Normandy Theatre

7401 Collins Avenue,
Miami Beach, FL 33141

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Additional Info

Previously operated by: Claughton Theaters, Wometco Theatres

Architects: Albert Anis

Functions: Beauty Salon

Styles: Streamline Moderne

Nearby Theaters

The Stoolie

The Normandy Theatre opened on January 28, 1948 with Bob Hope & Bing Crosby in “Toad to Rio”. It was a mid-sized theatre that was located on Collins Avenue directly across from the Surf Theatre in Miami Beach.

By 1951 it was owned by Claughton Theaters (a small chain of theatres in Miami), it was later taken over by the Wometco chain. I remember little about this house except that it usually played first run films. It was closed around 1987, but soon reopened, finally closing in 1989. In recent years it has been a recording studio. By 2017 it was a training center for beauty saloon workers.

Contributed by bobb

Recent comments (view all 28 comments)

Al Alvarez
Al Alvarez on December 17, 2015 at 8:52 pm

I don’t think RKO ever operated theatres in Florida.

Joe Vogel
Joe Vogel on December 17, 2015 at 9:22 pm

I suppose it’s possible that RKO had some kind of deal with Wometco for exclusive early run rights to the studio’s product in the region. RKO had quite a few prestigious theaters in major cities, but I don’t think the circuit as a whole was ever very large. Certainly nothing like Fox or Loew’s or Paramount, or even United Artists.

Al Alvarez
Al Alvarez on December 17, 2015 at 9:43 pm

The Normandy, like the Surf, were not opened by Wometco.

Joe Vogel
Joe Vogel on December 17, 2015 at 9:52 pm

Ah, I didn’t notice the comment saying that Wometco didn’t take over until 1961.

aeterna on December 18, 2015 at 1:37 am

A shot of the Normandy toward the end in 1987.

aeterna on July 31, 2017 at 11:47 pm

Some footage of folks waiting in line for “Star Wars” @ the Normandy

aeterna on September 3, 2017 at 3:03 am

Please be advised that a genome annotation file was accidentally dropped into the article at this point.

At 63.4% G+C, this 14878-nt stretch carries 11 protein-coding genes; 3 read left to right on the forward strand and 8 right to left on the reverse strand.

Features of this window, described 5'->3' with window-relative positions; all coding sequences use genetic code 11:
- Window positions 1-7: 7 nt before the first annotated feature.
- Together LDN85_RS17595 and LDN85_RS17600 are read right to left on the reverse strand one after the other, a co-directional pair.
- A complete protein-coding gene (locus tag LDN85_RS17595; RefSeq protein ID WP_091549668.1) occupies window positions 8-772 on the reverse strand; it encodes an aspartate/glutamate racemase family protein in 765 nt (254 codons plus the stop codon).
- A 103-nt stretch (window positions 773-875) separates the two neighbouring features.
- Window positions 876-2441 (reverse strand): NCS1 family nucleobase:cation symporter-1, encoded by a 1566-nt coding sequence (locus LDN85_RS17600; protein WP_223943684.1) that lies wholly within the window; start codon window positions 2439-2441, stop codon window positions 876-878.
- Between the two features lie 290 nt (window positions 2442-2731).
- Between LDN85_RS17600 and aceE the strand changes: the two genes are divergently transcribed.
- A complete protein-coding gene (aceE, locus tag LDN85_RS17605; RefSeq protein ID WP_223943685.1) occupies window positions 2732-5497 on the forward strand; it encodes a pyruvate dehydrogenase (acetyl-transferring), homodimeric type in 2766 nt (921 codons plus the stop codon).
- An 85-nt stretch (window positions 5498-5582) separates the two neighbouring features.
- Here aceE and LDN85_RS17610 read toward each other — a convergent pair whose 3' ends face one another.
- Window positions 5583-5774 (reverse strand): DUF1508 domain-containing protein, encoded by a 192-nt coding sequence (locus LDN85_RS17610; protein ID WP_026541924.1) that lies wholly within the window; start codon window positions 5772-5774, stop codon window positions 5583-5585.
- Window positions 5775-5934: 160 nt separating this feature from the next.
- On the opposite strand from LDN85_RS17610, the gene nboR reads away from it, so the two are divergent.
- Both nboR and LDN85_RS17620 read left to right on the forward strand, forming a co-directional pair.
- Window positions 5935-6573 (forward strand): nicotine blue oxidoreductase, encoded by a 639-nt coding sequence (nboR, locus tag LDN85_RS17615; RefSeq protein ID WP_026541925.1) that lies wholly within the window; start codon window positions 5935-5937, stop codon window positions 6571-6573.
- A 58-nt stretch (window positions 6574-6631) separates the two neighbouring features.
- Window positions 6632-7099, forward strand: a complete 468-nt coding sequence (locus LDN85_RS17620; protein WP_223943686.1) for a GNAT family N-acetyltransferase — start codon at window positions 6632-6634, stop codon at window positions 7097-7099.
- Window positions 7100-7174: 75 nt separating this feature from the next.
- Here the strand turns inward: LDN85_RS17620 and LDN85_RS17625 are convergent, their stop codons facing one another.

Photo of ticket booth and entrance way circa late 70s/early 80s:

David_Schneider on March 13, 2018 at 4:01 pm

I visited North Beach yesterday. The Normandy is now Sola Salon Studios (as stated on the former cinema’s marquee), apparently a place where beauty salon practitioners can rent space to provide services to their clients.

The business on the corner next to what had been the Normandy’s entrance is now an active restaurant called Burgers & Shakes.

Funny, while walking down the sidewalk towards the building I thought of the footage taken from the angle at which I was approaching of people lining up to see “Star Wars” decades before in the Youtube video mentioned in aeterna’s August 1, 2017 comment. …. I crossed the street to look at the former Surf Theatre, then walked south again. As I reached the corner across from the Normandy a couple appeared from my right and the man was wearing a shirt with a depiction of Darth Vader’s mask.

aeterna on July 1, 2019 at 9:10 am

It did close for a short period of 1987 (see the flashbackmiami link) but it was reopened and soldiered on at least until the early part of 1989. If I recall correctly, the last film screened was “Naked Gun”

rivest266 on January 26, 2020 at 11:11 am

The Normandy theatre opened on January 28th, 1948 with Bob Hope, Bing Crosby and Dorothy Lamour in “Road to Rio”. Grand opening ad uploaded.

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